Maine: Nature in the north
This New England state lies at the extreme north-east of the US, and offers visitors a wealth of parks, mountains and crumpled coastline, says Cathy Packe
Saturday 19 January 2008
Yes, that is certainly what the state at the north-eastern extreme of the US offers. This area of New England shares borders with New Hampshire, plus the Canadian provinces of Quebec and New Brunswick. As the crow flies, the Canadian border at the eastern end of the state is some 230 miles from New Hampshire in the west, but the coastline is so crumpled that, if it could be straightened out, it would form a continuous line of 3,500 miles. Sheltering close to the coast are 4,600 islands; within the state boundaries there are 5,900 lakes or ponds and more than 5,000 rivers; and nearly 90 per cent of the land is covered in forests, which explains its nickname – the Pine Tree State.
Outdoor options include hiking and watersports in summer, and trips into the countryside to enjoy the glorious changing colours of fall. The good news for British travellers is that a new air link to Fredericton, nearby in New Brunswick, will make Maine easier to reach this summer. But at this time of year, the reason to come here is for winter sports.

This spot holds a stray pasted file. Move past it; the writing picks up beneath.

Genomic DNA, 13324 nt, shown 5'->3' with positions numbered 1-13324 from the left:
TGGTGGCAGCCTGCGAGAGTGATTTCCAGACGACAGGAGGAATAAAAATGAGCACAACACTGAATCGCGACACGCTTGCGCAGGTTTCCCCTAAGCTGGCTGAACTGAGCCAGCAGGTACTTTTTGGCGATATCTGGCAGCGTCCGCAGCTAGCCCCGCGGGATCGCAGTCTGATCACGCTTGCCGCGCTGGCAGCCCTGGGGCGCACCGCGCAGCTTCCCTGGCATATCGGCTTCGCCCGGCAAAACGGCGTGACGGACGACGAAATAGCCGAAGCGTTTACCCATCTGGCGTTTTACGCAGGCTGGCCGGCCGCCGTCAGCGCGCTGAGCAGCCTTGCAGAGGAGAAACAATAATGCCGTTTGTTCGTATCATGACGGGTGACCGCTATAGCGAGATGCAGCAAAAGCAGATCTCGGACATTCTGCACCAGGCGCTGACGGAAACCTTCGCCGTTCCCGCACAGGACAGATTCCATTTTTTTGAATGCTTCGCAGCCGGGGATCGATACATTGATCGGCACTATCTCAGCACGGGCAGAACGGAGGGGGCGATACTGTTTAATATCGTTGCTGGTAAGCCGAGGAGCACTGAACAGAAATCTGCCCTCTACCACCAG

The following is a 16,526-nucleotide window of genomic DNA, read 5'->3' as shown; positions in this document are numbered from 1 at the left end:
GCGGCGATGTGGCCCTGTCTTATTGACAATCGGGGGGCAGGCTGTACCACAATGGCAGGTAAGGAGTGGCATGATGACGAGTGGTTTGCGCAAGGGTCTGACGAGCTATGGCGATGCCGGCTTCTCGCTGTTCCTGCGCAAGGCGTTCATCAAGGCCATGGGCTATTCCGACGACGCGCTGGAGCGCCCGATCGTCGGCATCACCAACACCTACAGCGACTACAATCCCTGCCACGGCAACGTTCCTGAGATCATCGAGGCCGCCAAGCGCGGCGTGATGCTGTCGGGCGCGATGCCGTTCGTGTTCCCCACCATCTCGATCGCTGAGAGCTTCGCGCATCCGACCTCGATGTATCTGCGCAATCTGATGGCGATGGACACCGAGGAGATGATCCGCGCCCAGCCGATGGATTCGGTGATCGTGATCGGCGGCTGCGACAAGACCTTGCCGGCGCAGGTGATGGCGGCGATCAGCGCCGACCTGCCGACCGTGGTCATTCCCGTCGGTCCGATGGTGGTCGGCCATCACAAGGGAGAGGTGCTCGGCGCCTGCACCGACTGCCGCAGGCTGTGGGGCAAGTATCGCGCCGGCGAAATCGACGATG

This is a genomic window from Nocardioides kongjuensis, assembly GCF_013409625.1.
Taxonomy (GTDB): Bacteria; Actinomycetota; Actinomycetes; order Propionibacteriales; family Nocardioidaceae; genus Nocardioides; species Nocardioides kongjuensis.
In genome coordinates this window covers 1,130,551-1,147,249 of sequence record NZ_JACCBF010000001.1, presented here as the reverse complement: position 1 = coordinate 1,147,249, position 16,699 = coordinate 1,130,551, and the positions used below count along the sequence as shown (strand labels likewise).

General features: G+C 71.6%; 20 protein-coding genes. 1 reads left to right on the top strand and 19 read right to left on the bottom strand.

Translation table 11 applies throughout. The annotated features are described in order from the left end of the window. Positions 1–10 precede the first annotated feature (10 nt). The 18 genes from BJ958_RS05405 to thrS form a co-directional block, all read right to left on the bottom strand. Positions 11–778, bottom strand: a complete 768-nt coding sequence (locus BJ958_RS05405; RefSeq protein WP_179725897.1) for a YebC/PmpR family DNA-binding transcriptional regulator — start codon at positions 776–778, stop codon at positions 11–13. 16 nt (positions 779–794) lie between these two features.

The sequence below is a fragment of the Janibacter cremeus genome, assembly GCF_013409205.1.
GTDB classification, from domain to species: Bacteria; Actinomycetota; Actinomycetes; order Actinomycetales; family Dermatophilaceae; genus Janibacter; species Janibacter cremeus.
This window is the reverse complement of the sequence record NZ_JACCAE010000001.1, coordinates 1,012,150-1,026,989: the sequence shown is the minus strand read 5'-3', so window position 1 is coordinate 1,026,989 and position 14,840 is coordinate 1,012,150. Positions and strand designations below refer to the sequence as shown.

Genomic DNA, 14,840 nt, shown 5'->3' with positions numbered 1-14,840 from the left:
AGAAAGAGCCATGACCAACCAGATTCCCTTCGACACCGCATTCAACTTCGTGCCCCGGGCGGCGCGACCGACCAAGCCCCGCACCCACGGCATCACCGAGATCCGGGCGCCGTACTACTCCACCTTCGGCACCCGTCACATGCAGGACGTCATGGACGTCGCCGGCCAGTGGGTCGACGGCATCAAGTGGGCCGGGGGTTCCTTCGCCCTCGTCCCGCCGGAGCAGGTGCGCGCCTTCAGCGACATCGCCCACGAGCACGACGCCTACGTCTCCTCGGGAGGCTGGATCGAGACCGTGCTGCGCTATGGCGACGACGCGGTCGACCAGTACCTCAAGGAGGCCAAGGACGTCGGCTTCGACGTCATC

Skiers and snowboarders have plenty of choice, although few of Maine's resorts are internationally known. The most notable location is Sunday River, a short drive from Bethel on the west side of the state. There, eight interconnected peaks offer slopes suitable for skiers of all levels, and this year a new "magic carpet lift" will help beginners to reach the slopes. Too far from any of the big cities to attract hordes of weekend visitors, Sunday River is rarely crowded, and conditions are reliable: even in the most disappointing of winters, its extensive snow-making facilities mean that a decent day's skiing can be guaranteed. One-day lift passes start at $69 (£36).
Ski Independence (0845 310 3030; www.ski-i.com) is among the UK operators who include Sunday River in their programmes. A one-week package, including BA flights to Boston, car hire and accommodation at the Grand Summit Resort Hotel, costs from £744 per person. Boston is a three-hour drive from Sunday River.
There are also opportunities for cross-country skiing in Sunday River – as there are throughout the state – with 25 miles of trails and a Nordic ski centre, which can provide equipment hire and lessons (001 207 824 2410; www.sundayriverinn.com).
The lesser-known ski areas in Maine are also worth exploring. Shawnee Peak in Brighton (001 207 647 8444; www.shawneepeak.com) has just opened for its 70th season, and here one-day lift passes are available from $34 (£18). Snowmobiling is another popular winter pastime in Maine, with 13,000 miles of groomed, and interconnected, trails covering most of the state. The Maine Snowmobile Association (www.mesnow.com) publishes a map of the trails, and snowmobiles are available to hire from sports shops throughout the state.
I'm looking forward to summer